Right from buying groceries to doing daily household chores and practising social distancing, the coronavirus-led lockdown has been challenging for these people.
While the lockdown is considered an effective move to contain the deadly coronavirus, it has left thousands of people with disabilities in the lurch. COVID-19 has been disruptive to all families, but the effects of school closures, medical equipment shortages and social distancing are further amplified for families of children with disabilities
Shyama Chona, Founder-President of Tamana Association, says, “The lockdown has been disturbing for all and more for specially abled kids. These kids looked forward to meeting their friends and they had a fixed routine which they are now missing out on.”
At this juncture, it is important that we as a society help out these individuals. Gulfam Ahmad, Wheelchair model, says, “ This is the time, where differently abled people are bound to feel lonely and isolated. We are gifted individuals so we should take this opportunity to pursue a hobby. Simple activities like painting or stitching can be taken up, which will help in elevating stress and also keep the mind agile. “
Shyama emphasises on the importance of building or having a routine. She says, “ It is imperative for these differently abled individuals to follow a set pattern of dressing up in the morning and then helping their parents in household work. Good motivational movies should be shown to these individuals as in front of a TV screen or a computer screen, these individuals don’t feel threatened and enjoy their ‘me’ time and they are the best source of entertainment.”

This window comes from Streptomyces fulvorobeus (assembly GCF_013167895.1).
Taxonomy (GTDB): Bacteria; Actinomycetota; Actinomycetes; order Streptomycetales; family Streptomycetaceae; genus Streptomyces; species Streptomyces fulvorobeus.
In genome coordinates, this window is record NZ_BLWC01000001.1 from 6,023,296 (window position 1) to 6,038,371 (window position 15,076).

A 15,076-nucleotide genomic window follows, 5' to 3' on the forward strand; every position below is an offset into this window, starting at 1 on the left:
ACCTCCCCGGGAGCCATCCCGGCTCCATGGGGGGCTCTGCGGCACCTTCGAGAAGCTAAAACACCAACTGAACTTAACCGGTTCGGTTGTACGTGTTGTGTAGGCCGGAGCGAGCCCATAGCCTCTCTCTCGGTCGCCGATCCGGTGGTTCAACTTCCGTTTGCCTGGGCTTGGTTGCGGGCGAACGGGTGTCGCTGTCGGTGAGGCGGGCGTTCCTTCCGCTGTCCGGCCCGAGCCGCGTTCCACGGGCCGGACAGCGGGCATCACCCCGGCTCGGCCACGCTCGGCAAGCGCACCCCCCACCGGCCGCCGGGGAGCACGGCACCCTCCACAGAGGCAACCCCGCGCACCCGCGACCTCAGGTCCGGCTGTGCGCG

Care-givers and parents should not let these individuals ever feel alone. Teachers, health care providers, families, and friends can help by allowing disabled people as much practical and emotional leeway as possible to cope. Chona adds, “ They should be encouraged to communicate with their friends, teachers and colleagues via audio-visual mediums, and voice their thoughts and issues.”
As a society, we can help a lot just being aware and sensitive to the specific risks and obstacles faced by disabled people in an outbreak of contagious illness like COVID-19. Diksha Chhabra, Wellness Expert, says, “ All of us need to take a compassionate stand for these persons with disabilities. If you know someone in your locality or neighbourhood, do keep a check on them regarding their health, medical supplies and mental state. And as Chona puts it, “ You are different but you are still special.”